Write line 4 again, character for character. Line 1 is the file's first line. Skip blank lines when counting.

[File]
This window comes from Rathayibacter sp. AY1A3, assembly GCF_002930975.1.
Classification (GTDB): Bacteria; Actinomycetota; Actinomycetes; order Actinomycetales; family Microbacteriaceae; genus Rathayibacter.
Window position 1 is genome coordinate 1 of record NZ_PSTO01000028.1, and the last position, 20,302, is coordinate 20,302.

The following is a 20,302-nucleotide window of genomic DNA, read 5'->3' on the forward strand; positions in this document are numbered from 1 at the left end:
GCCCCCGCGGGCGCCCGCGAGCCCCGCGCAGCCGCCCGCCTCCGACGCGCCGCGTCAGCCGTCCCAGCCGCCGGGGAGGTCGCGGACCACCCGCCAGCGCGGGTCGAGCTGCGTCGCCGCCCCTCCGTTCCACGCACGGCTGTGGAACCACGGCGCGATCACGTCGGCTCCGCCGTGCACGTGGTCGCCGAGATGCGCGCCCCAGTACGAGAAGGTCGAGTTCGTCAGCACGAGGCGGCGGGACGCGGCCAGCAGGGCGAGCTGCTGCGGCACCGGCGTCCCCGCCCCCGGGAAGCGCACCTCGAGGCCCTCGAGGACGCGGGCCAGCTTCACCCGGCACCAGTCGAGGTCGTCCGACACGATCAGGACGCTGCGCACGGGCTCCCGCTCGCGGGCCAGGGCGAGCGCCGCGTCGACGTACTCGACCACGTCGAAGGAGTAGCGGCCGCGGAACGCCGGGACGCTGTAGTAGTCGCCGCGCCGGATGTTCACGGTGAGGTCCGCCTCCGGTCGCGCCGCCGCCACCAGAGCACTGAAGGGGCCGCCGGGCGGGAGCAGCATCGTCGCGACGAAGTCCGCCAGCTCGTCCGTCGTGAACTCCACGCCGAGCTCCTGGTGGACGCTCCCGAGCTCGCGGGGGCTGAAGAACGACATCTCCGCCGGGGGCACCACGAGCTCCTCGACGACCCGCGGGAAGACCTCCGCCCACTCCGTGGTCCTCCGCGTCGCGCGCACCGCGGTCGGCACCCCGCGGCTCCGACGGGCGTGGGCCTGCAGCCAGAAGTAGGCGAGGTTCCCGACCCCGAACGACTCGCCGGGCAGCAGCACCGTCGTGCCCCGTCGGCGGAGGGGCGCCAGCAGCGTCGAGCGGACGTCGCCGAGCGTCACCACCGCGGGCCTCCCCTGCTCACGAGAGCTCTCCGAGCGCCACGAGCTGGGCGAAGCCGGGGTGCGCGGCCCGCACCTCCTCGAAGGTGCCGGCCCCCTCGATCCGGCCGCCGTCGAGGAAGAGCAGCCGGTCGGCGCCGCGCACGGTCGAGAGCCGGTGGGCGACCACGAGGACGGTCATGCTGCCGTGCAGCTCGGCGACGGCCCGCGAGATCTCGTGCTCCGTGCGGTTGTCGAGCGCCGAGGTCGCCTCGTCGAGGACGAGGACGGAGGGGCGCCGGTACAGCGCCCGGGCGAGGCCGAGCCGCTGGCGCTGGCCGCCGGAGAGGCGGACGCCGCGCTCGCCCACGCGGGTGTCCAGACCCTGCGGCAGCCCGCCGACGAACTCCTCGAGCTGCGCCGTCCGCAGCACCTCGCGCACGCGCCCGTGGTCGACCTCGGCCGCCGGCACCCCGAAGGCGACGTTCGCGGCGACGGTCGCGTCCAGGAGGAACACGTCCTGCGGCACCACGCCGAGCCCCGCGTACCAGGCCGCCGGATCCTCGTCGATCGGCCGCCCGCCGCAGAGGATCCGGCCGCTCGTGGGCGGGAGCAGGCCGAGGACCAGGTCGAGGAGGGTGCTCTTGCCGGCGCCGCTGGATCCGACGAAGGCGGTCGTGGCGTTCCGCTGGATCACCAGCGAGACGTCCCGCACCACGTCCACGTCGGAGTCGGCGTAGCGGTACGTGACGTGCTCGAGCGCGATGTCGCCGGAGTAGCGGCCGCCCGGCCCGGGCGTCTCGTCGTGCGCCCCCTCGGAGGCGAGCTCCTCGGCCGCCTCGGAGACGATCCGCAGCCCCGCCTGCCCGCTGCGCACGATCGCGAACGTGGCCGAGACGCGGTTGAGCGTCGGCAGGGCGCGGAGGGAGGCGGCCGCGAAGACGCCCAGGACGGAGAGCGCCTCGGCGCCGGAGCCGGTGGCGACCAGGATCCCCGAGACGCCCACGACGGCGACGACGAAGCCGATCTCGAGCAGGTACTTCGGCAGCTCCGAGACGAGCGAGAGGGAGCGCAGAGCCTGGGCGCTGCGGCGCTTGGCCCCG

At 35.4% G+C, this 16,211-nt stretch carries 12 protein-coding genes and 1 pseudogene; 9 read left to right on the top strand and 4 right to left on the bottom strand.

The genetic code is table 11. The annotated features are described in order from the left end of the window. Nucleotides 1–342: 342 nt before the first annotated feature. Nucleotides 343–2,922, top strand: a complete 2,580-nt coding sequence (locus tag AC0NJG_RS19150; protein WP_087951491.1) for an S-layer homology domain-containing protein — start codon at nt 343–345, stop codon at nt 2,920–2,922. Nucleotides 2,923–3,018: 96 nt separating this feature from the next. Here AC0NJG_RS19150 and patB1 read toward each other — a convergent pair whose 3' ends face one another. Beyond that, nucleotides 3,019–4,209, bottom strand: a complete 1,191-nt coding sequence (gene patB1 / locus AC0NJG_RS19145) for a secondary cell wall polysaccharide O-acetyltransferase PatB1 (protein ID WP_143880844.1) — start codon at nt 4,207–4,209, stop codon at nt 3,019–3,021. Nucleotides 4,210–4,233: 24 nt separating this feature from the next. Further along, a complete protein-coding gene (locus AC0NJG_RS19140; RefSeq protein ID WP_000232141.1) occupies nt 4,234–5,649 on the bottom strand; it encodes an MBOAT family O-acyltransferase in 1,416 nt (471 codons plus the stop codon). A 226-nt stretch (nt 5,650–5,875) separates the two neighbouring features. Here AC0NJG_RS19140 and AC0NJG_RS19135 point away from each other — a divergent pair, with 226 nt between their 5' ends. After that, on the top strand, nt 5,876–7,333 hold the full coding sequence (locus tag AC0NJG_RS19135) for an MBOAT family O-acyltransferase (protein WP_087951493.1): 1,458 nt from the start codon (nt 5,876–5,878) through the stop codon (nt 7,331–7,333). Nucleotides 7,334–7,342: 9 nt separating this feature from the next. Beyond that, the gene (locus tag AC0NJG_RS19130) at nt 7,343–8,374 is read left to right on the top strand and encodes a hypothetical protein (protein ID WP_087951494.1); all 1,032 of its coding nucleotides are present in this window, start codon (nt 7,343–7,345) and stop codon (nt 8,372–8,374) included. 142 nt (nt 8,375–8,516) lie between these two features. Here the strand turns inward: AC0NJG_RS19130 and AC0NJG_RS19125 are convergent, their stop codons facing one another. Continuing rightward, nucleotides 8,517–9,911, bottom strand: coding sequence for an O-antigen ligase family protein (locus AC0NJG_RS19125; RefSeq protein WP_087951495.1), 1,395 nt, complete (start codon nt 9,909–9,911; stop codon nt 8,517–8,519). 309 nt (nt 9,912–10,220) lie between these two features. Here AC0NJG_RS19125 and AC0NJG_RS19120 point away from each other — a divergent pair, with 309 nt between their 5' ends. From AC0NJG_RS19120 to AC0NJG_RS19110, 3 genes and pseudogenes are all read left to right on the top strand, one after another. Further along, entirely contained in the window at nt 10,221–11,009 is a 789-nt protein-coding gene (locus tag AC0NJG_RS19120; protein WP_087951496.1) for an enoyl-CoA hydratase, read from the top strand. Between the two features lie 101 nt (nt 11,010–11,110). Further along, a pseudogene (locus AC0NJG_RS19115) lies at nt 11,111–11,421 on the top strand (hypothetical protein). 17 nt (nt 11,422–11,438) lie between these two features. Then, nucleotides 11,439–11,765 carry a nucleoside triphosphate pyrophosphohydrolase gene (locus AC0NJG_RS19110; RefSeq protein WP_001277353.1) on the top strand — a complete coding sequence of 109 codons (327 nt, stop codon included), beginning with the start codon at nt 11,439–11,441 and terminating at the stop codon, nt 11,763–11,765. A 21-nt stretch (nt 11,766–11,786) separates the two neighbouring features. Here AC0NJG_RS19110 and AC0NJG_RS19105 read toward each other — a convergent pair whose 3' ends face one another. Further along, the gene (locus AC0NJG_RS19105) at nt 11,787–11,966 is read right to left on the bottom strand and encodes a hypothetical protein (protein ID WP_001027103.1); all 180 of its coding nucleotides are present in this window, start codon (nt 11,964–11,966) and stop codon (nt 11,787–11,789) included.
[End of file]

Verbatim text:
The following is a 20,302-nucleotide window of genomic DNA, read 5'->3' on the forward strand; positions in this document are numbered from 1 at the left end: